This work has been selected by scholars as being culturally important, and is part of the knowledge base of civilization as we know it. This work was reproduced from the original artifact, and remains as true to the original work as possible. Therefore, you will see the original copyright references, library stamps (as most of these works have been housed in our most important libraries around the world), and other notations in the work. This work is in the public domain in the United States of America, and possibly other nations. Within the United States, you may freely copy and distribute this work, as no entity (individual or corporate) has a copyright on the body of the work. As a reproduction of a historical artifact, this work may contain missing or blurred pages, poor pictures, errant marks, etc. Scholars believe, and we concur, that this work is important enough to be preserved, reproduced, and made generally available to the public. We appreciate your support of the preservation process, and thank you for being an important part of keeping this knowledge alive and relevant.
The Sword of Judith
Author: Kevin R. Brine, Elena Ciletti, Henrike Lähnemann
Publisher: Open Book Publishers
The Book of Judith tells the story of a fictitious Jewish woman beheading the general of the most powerful imaginable army to free her people. The parabolic story was set as an example of how God will help the righteous. Judith's heroic action not only became a validating charter myth of Judaism itself but has also been appropriated by many Christian and secular groupings, and has been an inspiration for numerous literary texts and works of art. It continues to exercise its power over artists, authors and academics and is becoming a major field of research in its own right. The Sword of Judith is the first multidisciplinary collection of essays to discuss representations of Judith throughout the centuries. It transforms our understanding across a wide range of disciplines. The collection includes new archival source studies, the translation of unpublished manuscripts, the translation of texts unavailable in English, and Judith images and music.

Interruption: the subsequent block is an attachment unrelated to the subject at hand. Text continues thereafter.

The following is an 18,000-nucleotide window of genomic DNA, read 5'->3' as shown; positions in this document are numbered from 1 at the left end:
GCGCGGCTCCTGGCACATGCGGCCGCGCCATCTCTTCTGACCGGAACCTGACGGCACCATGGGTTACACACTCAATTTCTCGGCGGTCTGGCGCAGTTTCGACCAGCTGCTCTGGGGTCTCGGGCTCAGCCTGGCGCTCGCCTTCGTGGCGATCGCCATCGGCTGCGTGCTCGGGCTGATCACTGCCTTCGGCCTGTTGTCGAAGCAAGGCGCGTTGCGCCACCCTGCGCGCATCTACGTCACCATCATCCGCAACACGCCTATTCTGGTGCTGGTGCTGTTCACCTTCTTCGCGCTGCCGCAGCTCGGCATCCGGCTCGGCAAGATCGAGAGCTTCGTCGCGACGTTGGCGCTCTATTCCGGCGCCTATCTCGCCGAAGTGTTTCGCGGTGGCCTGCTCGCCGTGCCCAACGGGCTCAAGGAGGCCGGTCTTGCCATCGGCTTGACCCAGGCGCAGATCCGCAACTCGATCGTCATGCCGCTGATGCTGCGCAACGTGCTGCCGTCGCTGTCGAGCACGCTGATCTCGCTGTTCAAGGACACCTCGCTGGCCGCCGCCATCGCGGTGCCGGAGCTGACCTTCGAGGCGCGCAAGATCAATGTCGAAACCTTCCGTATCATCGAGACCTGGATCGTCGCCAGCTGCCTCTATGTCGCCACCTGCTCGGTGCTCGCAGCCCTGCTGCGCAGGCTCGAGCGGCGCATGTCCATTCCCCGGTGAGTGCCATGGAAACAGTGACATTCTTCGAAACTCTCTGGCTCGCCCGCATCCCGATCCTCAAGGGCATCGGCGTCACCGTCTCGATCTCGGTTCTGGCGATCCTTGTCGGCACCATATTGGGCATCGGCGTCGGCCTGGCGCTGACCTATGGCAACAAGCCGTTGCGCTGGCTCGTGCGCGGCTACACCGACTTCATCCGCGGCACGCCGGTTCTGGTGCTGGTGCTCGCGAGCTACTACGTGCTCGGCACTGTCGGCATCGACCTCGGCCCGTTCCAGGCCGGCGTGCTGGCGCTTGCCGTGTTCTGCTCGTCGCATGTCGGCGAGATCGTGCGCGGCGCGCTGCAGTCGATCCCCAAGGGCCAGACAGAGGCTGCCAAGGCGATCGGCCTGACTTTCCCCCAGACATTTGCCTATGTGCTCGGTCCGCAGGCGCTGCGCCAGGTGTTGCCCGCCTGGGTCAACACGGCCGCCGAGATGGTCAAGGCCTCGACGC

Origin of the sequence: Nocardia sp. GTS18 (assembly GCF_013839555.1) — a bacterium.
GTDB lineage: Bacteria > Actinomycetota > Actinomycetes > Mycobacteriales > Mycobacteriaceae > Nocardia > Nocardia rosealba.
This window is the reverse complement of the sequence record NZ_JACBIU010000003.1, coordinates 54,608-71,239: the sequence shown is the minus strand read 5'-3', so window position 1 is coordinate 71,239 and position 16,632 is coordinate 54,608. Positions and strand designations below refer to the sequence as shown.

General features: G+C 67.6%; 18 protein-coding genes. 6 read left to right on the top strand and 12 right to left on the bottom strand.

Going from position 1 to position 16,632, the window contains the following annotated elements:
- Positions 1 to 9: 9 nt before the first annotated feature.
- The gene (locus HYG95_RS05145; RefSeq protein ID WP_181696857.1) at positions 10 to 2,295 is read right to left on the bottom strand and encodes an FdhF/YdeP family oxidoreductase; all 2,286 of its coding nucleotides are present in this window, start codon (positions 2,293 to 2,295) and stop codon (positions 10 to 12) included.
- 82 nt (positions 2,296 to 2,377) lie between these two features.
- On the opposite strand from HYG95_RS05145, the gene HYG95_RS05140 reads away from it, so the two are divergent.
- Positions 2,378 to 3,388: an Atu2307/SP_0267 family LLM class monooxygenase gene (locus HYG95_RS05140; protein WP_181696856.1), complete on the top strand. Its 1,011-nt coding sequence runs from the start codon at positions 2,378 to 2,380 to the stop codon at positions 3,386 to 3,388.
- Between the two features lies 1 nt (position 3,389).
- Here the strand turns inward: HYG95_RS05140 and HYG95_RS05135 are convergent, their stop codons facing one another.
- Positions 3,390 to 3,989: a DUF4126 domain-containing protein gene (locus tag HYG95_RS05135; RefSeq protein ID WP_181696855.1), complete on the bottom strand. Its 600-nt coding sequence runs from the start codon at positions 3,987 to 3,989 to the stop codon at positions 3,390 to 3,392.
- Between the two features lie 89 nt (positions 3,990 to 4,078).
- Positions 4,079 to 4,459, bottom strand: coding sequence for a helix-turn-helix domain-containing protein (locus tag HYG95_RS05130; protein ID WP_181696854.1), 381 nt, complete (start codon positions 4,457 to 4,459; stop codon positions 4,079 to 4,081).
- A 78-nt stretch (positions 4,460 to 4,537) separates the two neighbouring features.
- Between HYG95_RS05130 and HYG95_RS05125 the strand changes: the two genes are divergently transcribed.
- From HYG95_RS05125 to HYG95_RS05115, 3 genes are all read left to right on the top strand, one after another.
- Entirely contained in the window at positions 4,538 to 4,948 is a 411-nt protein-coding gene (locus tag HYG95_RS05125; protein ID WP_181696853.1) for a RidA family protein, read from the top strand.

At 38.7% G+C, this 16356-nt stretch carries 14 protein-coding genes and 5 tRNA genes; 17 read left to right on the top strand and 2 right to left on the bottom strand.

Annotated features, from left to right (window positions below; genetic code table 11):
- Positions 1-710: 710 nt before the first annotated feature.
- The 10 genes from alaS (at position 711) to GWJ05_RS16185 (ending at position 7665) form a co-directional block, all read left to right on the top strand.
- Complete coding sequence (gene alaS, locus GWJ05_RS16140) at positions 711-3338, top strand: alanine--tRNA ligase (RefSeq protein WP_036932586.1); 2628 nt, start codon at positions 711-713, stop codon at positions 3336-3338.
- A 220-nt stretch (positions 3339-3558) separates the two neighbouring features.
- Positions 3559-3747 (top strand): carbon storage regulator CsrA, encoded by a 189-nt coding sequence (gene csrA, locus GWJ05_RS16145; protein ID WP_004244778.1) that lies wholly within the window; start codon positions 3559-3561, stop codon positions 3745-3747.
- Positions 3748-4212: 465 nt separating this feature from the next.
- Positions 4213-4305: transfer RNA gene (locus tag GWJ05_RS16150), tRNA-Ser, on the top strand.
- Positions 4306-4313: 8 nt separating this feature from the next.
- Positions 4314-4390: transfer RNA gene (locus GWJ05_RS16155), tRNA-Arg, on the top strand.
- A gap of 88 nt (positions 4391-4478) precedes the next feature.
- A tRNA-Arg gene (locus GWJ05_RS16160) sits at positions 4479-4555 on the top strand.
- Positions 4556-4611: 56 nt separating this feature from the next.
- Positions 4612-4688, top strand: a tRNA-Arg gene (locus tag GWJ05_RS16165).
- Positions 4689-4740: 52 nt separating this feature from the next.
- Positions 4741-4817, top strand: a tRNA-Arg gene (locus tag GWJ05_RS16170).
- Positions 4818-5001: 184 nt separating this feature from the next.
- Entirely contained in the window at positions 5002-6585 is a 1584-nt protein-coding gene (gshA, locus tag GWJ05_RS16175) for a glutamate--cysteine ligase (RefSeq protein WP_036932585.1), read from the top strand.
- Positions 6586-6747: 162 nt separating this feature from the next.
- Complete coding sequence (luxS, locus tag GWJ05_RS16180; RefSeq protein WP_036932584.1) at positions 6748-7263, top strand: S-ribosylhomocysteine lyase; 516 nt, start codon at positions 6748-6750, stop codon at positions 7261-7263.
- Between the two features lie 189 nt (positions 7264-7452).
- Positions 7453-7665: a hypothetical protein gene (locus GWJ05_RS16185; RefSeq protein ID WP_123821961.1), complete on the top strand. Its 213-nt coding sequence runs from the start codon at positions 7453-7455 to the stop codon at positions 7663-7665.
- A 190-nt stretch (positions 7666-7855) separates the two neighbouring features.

Baa Baa Black Sheep
Author: Rudyard Kipling
Publisher: Penguin Group USA
Author: Matilde Serao
Publisher: Createspace Independent Publishing Platform
voler bene come tutte le altre oscure e semplici creature della terra? Hai dei nervi e non un cuore? Hai del sangue e non un'anima? Sei un mostro?--Grazie, quanto mi piaci in collera!--Oh che creatura arida e odiosa tu sei, odiosa, odiosa!--Proprio, tanto?--chiedeva lui, con la sua voce r�ca e carezzevole.Alla mia sete di sentimento, a questo bisogno intimo e invincibile di tutti gli esseri umani, a questa nostalgia che ci accompagna tutta la vita, egli non sapeva rispondere, che con la seduzione della passione. Monotono, monocorde, impotente a vibrare per qualunque espansione dell'anima, egli si rigettava in quella sola forma che gli permettevano il suo carattere e il suo temperamento. Il mio amore era diventato per lui una necessit�, come l'aria che respirava, come il pane che mangiava: me lo diceva, cos�, credendo di darmi una prova del suo completo soggiogamento, e invece mi faceva bollire d'ira, con questi paragoni tutti tolti alla vita materiale. Per c
Reproduction of the original: A Gentleman from Mississippi by Thomas A. Wise